The quest for quintessential pasta ends with a dumpster outside a nondescript cinder-block warehouse. This stretch of Bloomington, just a block off American Boulevard, is obviously thousands of miles from Italy. But a quick scan of the dumpster’s contents reveals containers that once held semolina flour, pan liners, and eggs. This must be the place.
While most restaurants serve pasta that has been dried or vacuum-packed, Twin Cities chefs who really noodle about the stuff tend to make their own or buy it from a guy named Guido. For the past 20 years, pasta by Guido—he often goes by first name only—has spread to restaurants from Stillwater to Blaine by nomadic kitchen workers. (I procured his phone number from a chef who made sure we weren’t being followed, then flipped through a duct-taped Filofax and found it under G.)
Guido Emmer opens the door dressed in a gray sweatshirt, slacks, and loafers, bearing some resemblance to Mister Rogers with a lilting Italian accent. He walks me through his small kitchen, explaining how he makes the dough in a Hobart mixer the size of a Vespa and extrudes it with one of his Italian pasta machines. (Emmer has some 50 different dies to make shapes, from angel hair to ziti; he offers a variety of flavors, including egg, spinach, tomato, saffron, and squid ink.) He dries the finished sheets or noodles on a rack for a few hours, then boxes and delivers them. In a typical day, Emmer turns out roughly 200 pounds of pasta, almost always by himself. “You’re your own assembly line,” he jokes. Restaurants are asked to place orders two days in advance so they receive the pasta the same day it’s made.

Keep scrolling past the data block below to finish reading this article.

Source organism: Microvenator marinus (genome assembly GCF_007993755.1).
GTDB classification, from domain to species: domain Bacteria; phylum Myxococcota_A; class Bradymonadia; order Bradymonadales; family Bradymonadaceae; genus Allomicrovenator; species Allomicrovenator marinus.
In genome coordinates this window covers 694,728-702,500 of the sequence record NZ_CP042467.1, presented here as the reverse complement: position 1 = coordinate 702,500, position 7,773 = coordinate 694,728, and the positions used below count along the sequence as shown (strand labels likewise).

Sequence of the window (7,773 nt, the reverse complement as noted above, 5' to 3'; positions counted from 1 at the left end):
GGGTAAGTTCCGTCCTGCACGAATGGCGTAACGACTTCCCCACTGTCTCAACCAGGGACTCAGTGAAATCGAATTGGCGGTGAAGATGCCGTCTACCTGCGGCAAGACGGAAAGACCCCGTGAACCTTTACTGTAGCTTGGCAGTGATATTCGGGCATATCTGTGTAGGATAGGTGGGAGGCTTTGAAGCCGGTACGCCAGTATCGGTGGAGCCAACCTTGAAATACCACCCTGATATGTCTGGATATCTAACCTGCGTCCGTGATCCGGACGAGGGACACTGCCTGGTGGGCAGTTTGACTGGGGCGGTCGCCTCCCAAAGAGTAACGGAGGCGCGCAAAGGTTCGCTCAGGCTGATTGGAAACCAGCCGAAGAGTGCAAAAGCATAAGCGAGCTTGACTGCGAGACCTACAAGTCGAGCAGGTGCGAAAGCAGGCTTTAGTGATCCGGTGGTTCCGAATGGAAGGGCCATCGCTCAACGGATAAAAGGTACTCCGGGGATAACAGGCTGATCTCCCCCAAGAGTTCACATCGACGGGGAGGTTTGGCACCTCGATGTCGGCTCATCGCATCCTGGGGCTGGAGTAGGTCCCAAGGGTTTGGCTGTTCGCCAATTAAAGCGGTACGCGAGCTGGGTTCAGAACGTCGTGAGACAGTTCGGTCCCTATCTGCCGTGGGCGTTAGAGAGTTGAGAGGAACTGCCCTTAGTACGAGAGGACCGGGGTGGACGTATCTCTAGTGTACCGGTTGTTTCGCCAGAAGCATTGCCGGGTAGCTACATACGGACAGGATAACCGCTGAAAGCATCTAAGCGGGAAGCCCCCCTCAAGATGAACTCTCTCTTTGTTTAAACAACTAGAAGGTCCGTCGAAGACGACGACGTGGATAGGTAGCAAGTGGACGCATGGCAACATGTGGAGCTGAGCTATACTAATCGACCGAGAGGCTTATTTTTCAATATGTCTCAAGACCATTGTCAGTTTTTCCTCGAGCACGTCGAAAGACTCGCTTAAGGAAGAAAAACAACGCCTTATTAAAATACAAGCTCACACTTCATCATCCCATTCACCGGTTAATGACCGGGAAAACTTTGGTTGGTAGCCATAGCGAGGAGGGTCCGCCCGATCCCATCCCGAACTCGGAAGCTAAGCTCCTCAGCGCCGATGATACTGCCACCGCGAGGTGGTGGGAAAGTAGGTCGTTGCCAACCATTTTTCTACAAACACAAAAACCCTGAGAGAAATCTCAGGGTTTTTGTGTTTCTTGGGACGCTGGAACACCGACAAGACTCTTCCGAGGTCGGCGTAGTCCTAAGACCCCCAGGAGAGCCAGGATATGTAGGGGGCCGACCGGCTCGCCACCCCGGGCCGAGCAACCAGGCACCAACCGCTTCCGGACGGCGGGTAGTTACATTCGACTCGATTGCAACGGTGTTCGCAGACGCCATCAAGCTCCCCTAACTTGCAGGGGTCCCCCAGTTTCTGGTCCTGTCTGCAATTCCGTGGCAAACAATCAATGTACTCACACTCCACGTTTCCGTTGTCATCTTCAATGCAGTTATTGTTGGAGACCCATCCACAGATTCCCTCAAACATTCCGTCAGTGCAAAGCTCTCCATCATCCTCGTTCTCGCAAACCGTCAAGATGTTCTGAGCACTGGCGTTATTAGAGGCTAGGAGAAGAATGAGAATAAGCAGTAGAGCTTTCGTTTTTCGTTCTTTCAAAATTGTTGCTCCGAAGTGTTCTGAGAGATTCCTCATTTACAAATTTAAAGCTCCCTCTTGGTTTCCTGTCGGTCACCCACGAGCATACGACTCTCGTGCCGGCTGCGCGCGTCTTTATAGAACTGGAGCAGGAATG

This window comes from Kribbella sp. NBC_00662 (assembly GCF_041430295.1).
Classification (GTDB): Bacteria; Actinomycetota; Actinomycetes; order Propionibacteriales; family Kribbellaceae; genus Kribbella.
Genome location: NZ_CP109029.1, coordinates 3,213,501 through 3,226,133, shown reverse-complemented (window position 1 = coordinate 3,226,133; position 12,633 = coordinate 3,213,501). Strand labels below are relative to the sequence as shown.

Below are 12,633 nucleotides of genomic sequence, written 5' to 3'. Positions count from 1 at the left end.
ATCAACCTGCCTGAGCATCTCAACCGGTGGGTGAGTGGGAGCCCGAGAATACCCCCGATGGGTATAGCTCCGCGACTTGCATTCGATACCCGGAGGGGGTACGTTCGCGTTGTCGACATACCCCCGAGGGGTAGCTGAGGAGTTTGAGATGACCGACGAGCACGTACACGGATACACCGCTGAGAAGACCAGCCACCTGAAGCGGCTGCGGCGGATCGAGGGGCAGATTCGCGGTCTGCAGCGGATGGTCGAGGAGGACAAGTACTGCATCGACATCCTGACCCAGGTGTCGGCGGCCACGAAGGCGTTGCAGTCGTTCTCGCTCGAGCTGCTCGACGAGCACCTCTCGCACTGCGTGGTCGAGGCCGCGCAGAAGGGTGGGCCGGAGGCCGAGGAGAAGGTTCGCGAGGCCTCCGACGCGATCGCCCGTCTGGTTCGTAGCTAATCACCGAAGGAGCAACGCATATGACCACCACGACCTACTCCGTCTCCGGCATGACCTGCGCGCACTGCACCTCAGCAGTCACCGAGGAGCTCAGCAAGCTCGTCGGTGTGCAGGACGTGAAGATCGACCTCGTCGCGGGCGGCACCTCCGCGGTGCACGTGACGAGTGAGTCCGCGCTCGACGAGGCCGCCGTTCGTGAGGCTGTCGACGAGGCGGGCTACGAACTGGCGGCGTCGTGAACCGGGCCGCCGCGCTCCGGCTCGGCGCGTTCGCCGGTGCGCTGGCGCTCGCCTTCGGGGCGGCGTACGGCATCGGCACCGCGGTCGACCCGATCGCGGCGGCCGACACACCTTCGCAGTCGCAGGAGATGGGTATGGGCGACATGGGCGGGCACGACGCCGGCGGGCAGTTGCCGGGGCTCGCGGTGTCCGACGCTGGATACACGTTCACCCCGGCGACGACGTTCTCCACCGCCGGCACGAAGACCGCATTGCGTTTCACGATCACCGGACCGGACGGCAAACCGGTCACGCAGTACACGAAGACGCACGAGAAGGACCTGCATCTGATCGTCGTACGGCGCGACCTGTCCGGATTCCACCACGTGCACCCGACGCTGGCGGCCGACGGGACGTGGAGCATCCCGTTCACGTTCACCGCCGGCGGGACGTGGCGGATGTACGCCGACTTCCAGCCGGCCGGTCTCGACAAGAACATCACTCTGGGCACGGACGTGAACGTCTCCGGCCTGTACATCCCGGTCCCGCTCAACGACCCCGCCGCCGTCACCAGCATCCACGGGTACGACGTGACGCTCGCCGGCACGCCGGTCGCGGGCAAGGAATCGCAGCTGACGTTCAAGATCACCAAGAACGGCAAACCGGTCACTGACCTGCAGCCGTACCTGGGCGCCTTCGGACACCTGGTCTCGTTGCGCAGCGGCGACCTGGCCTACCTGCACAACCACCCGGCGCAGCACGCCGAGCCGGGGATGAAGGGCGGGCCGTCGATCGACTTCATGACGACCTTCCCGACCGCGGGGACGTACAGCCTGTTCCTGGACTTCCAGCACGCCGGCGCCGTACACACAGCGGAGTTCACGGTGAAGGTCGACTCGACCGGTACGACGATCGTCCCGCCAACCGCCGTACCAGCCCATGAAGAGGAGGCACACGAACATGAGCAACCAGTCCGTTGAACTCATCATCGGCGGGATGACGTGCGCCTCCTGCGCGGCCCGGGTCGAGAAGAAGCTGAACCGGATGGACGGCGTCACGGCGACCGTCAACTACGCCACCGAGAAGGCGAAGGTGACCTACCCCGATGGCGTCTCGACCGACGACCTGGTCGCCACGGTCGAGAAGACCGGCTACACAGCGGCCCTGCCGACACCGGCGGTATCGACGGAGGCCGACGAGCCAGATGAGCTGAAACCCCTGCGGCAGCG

So why, exactly, is fresh better? Emmer pulls out his list of the Top 10 Reasons to Serve Fresh Pasta (he studied marketing at Cornell University and spent 14 years as a department-store buyer before resurrecting the culinary craft he learned as a youth in Milan) and mentions quick cooking time, better sauce-cling (the surface of dried pasta can be too smooth), and superior texture: delicate yet toothsome; springy yet soft.
Emmer, who says he eats pasta several times a week, warns against dallying between draining the noodles and serving them on a heated plate. “The single most common mistake is not to be ready to move quickly the minute the pasta is cooked,” he says, shaking his head. “In the space of three to five minutes, things can turn to mush.”
But you’ll have to practice on somebody else’s product. Emmer’s pastas are entrusted exclusively to cooks at such restaurants as Ciao Bella, Pazzaluna, NorthCoast, Triä, Bellanotte, Cue, Angelina’s Kitchen, and Stone’s. And after the noodles have been delivered, their fate is out of Emmer’s hands. “Pasta is only as good as what you put on it,” he notes.